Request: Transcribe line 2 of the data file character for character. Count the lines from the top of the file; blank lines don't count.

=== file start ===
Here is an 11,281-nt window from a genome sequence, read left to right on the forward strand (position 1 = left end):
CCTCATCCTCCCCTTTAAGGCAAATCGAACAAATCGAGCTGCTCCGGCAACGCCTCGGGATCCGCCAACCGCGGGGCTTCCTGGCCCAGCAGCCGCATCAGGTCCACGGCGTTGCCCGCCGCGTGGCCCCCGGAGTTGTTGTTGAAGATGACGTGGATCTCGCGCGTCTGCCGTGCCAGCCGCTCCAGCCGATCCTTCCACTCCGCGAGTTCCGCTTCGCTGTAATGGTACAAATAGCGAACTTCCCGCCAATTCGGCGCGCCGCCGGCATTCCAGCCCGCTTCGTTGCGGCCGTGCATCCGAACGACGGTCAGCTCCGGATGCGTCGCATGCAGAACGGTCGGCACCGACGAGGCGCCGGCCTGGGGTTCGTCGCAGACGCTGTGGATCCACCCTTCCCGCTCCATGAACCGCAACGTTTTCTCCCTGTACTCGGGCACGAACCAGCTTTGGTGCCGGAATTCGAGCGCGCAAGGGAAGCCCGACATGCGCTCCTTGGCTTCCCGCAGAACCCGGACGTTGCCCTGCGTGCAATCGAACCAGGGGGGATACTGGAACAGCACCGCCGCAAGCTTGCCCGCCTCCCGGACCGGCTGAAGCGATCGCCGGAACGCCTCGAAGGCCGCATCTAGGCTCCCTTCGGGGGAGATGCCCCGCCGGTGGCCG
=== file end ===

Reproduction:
CCTCATCCTCCCCTTTAAGGCAAATCGAACAAATCGAGCTGCTCCGGCAACGCCTCGGGATCCGCCAACCGCGGGGCTTCCTGGCCCAGCAGCCGCATCAGGTCCACGGCGTTGCCCGCCGCGTGGCCCCCGGAGTTGTTGTTGAAGATGACGTGGATCTCGCGCGTCTGCCGTGCCAGCCGCTCCAGCCGATCCTTCCACTCCGCGAGTTCCGCTTCGCTGTAATGGTACAAATAGCGAACTTCCCGCCAATTCGGCGCGCCGCCGGCATTCCAGCCCGCTTCGTTGCGGCCGTGCATCCGAACGACGGTCAGCTCCGGATGCGTCGCATGCAGAACGGTCGGCACCGACGAGGCGCCGGCCTGGGGTTCGTCGCAGACGCTGTGGATCCACCCTTCCCGCTCCATGAACCGCAACGTTTTCTCCCTGTACTCGGGCACGAACCAGCTTTGGTGCCGGAATTCGAGCGCGCAAGGGAAGCCCGACATGCGCTCCTTGGCTTCCCGCAGAACCCGGACGTTGCCCTGCGTGCAATCGAACCAGGGGGGATACTGGAACAGCACCGCCGCAAGCTTGCCCGCCTCCCGGACCGGCTGAAGCGATCGCCGGAACGCCTCGAAGGCCGCATCTAGGCTCCCTTCGGGGGAGATGCCCCGCCGGTGGCCG